To clarify, it is a withholding “tax” on sales of Hawaii real property by non-resident persons.  The “withholding obligation” is generally imposed on the transferee/buyer when a Hawaii real property interest is acquired from a nonresident person.  The Hawaii Department of Taxation will want 7.25% of the sale of the property.  This withholding serves to collect Hawaii income tax that may be owed by the nonresident person(s).

THIS IS NOT A TAX

dvc harpta

It is a withholding similar to a deposit to make sure you file and pay the required Hawaii income, general excise (GE), and transient accommodations taxes (TAT), as applicable.  The amount withheld is only a rough estimate.  When the selling owner subsequently files a Hawaii tax return, the owner then computes the property tax liability and can then get a refund of any tax previously paid, but that is not owed.  FIRPTA is a payment of tax just like wage withholding or estimated taxes would be.
If you have no gain at all on your Hawaii property sale and you are current on your GE and TAT taxes, you might get ALL of the withheld fee (7.25% of the sale of the property) back as a refund.  If you do owe capital gains, general excise, and transient accommodations taxes, then it is possible that you might actually owe more tax than the amount withheld.

IS HARPTA THE SAME AS FIRPTA?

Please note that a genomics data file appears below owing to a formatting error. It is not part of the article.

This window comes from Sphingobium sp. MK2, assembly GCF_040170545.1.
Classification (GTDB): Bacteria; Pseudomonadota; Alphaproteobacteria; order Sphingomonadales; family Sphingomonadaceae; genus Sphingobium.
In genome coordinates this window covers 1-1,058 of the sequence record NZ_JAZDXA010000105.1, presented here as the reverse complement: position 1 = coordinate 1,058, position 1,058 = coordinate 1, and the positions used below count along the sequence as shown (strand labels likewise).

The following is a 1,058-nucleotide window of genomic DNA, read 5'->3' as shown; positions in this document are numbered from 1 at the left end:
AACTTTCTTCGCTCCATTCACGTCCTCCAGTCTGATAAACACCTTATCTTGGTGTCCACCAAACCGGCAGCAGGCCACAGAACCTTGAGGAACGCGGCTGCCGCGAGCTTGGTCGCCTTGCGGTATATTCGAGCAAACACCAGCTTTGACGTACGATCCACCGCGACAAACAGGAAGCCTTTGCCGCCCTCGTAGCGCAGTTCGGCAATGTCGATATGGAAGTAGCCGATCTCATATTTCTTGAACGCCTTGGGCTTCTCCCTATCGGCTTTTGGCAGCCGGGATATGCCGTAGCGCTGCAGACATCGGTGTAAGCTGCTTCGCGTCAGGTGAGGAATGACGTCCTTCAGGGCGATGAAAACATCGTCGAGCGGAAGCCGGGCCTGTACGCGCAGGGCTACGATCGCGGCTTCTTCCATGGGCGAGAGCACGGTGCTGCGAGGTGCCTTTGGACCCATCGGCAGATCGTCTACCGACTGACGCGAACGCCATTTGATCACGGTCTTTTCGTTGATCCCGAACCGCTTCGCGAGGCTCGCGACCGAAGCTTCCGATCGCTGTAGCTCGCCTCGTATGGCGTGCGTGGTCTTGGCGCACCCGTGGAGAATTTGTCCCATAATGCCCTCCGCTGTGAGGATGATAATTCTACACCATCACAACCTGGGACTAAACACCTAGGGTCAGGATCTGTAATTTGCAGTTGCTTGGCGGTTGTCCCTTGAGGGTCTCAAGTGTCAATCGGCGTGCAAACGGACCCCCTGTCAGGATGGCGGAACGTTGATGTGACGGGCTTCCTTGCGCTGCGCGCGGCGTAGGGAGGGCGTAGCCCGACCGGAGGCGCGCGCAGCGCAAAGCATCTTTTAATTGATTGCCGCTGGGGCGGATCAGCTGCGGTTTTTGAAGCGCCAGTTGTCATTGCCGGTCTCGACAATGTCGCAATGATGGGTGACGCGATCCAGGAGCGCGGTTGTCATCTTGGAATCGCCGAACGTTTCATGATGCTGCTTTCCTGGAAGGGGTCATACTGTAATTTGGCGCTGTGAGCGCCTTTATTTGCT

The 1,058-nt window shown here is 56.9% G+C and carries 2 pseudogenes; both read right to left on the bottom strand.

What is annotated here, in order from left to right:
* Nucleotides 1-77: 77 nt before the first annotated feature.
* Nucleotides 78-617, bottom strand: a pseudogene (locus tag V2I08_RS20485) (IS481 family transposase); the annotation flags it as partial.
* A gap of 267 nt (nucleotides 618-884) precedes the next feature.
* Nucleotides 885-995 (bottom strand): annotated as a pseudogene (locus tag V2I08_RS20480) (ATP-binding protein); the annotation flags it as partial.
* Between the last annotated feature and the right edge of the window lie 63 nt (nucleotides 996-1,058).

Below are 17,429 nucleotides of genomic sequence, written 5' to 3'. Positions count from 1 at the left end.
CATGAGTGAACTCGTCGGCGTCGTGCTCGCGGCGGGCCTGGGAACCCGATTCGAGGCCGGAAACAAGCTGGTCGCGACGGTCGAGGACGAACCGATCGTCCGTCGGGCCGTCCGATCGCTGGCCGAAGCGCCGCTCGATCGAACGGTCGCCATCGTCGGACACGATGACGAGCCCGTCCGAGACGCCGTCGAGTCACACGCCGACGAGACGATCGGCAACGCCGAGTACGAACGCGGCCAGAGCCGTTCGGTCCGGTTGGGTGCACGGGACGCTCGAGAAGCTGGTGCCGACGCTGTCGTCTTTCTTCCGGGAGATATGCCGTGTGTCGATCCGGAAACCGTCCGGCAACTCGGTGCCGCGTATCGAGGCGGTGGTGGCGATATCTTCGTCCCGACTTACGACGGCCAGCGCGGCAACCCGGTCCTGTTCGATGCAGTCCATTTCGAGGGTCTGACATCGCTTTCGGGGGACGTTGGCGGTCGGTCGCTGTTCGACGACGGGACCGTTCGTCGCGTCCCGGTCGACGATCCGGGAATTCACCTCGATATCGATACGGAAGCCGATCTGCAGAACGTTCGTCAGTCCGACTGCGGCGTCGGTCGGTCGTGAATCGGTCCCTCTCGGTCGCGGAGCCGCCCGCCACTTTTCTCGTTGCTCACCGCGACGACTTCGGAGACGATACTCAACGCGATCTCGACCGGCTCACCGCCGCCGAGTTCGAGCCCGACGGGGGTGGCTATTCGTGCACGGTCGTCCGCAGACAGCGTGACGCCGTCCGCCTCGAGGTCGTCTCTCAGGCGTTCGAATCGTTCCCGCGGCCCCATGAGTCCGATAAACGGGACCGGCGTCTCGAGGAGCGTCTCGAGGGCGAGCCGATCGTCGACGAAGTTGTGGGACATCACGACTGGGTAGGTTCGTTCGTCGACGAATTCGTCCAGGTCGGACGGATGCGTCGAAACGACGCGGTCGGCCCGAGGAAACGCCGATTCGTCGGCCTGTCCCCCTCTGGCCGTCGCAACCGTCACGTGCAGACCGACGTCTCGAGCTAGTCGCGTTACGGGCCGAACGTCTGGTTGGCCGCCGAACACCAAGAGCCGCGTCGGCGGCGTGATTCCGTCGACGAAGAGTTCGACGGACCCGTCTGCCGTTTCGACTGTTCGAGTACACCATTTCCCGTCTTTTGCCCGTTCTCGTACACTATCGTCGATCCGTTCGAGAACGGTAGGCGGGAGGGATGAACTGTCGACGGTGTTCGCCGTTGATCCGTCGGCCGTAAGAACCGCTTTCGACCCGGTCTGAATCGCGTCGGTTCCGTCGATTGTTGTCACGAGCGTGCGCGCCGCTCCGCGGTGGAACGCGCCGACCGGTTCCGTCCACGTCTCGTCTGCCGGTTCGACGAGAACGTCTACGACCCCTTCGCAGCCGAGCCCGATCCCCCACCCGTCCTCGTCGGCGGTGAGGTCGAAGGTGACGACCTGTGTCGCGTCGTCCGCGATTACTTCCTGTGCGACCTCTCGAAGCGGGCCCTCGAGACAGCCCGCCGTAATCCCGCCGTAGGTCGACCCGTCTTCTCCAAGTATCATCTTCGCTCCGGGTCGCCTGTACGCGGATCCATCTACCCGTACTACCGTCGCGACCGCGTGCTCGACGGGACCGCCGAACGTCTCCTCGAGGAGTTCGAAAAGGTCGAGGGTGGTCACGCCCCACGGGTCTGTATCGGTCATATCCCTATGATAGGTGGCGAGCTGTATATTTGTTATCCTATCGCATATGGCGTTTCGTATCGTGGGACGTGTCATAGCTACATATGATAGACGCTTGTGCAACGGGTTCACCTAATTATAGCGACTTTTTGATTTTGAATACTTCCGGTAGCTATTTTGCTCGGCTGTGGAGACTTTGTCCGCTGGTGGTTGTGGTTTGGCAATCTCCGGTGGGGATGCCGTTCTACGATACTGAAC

If you’re a non-U.S. resident who has invested in real estate in this country, you’re already familiar with the Foreign Investment in Real Property Tax Act. Commonly referred to as FIRPTA, it was enacted in 1980. FIRPTA ensures that the federal government can collect applicable taxes from non-U.S. property owners generated through real estate transactions. Like HARPTA, FIRPTA requires the withholding of funds to ensure that applicable taxes are collected. Currently, FIRPTA requires a 15% withholding on the amount realized through real estate sales transactions, and HARPTA was closely modeled after FIRPTA. If you are a non-U.S. resident selling an investment property in Hawaii, HARPTA and FIRPTA withholdings both apply.

As one of the strongest long-term equity growth markets in North America, Hawaii real estate presents a strong option for savvy foreign investors looking for not only a picture-perfect property but also a quantifiable investment. It is critical for foreign Buyers to be familiar with the Foreign Investment in Real Property Tax Act (FIRPTA) – click here to view the IRS FIRPTA page. When a property in the US is sold by a foreign person, then a FIRPTA withholding of 15% of the amount realized is required. If a property was owned jointly by both US persons and foreign nationals, then the amount realized is based on capital contribution of each Seller. As with most things, there are applicable exceptions, such as if the Buyer purchases the property as a primary residence and sales price is less than $300K. For a full list of applicable exceptions, visit the IRS website (click here)

As a side note but worth mentioning, in the State of Hawaii, normally the collection and remittance of HARPTA and FIRPTA are the contractual obligation of the Buyer, as per the Standard Purchase Contract used by our team of Hawaii Realtors. In practice, this is a function executed by the Escrow team to ensure compliance. 

For those effectively carrying a 1031 Exchange, withholdings are not applicable. Speak to a Qualified Intermediary or Tax Advisor to confirm and details on how to properly execute. 

The above is for information purposes only, it is NOT intended as legal, financial or tax advise – for that, please consult licensed and reputable advisors in said sectors.